Posted by: autismland | January 12, 2007

Mock Lockdown But No Full Meltdown (#570)

Today I spent ten minutes in a slightly larger than a broom closet sized school bathroom with six autistic children (one my own), six aides, one teacher, and one speech therapist.
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I had gone to observe Charlie in his classroom and, in the midst of chatting with his teacher about how his writing and number programs (Charlie is stuck on identifying the number “20” correctly—-he keeps saying “twenty-two” or “twenty-zero” and we talked about having him work on “20” in a field with other numbers from 22-29), there was a buzz and a voice over the intercom.

“Lockdown, lockdown,” said Charlie’s teacher and aides as they quickly and calmly each ushered a child towards the bathroom. They looked at me: “You have to go in too.” Charlie’s teacher locked the door and we all stood together in the dark bathroom (with the door open—-I am guessing it would have had to be shut if this were for real).

As I leaned against the wall by the door, I made a list in my head of why this might be an interesting ten minutes. Charlie is not so good at being quiet when required to for a long time; it was standing room only, while the wide open space of the empty classroom beckoned. Each student had an aide right next to them; Charlie was with the speech therapist. Everybody stayed in their place and was quiet minus a few giggles and peeps. I have certainly never talked to Charlie about “lockdown” or why, sadly, this has become a “drill” kids in America have to be prepared for. If you judged Charlie’s semantic knowledge based on what he says, “lockdown” is not a term that would be on the list. The students had had lockdown drills before, Charlie’s teacher told me, and knew what to do: Stand still, keep quiet.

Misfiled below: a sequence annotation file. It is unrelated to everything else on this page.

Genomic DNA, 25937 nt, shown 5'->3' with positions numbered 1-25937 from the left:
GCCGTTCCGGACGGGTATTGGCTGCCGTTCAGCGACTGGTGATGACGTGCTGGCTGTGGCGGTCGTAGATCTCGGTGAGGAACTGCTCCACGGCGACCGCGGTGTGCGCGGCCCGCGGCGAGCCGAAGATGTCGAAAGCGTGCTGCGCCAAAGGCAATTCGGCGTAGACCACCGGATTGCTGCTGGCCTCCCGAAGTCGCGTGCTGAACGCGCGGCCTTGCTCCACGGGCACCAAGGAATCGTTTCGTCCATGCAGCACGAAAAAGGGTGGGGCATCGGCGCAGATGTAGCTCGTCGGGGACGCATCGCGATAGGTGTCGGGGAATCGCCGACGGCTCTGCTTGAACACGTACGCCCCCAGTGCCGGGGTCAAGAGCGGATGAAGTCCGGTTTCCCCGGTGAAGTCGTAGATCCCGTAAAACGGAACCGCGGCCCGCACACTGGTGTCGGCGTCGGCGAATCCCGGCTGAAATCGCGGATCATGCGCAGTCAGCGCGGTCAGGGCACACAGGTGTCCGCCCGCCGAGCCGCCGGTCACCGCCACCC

They were the model of patience and tolerance for waiting it out, a skill that we have worked specifically with Charlie on not so much for things like waiting in line at a store, as in waiting for me to cook something for him or for Jim to get everything ready for a bike ride.

Maybe Charlie’s fund of waiting-patience got used up in lockdown drill: Later on, we almost had an in-transit meltdown.

“Let’s go to Jersey City!” I said to Charlie after he had eaten his afternoon snack. “We have to go to Mom’s office.” Charlie sat up straight and looked out of the windows with approval as we went east past Newark and onto Routes 1 & 9 which airplanes fly close over and thence onto the Pulaski Skyway. Charlie lay down as much as he could in the faded blue armchair by the window while I discovered that my phone did not work, an important document I need to mail off for a student by tomorrow was missing—-time to get back to work, indeed.

“Squishy ball!” said Charlie as we got into the car. “Gramma Grappa!” I explained that we needed to go to the store first, and to a certain store because Charlie’s teacher had told me that they were running very low on his absolute favorite crackers. He carried the shopping basket around the store as I (and he) put things in it and his cheeks glowed with a smile as we got back into the car.

“Squishy ball.” “We’re going home, that’s where it is.”

“Squishy ball.” “It’s waiting for you at home.”

“Squishy ball.” “Squishy ball.” “We’re going home.”

“Squishy ball.” “Squishy ball.” “Squishy ball.” (Learning forward and tapping my arm.) “Squishy ball.” “The squishy ball’s at home.”

Drive in silence with a large truck coming up on the left side.

“Squishy ball!” “Squishy ball.” “Squishy ball!” “Ahhhhhhhhhhhhhhhhh……”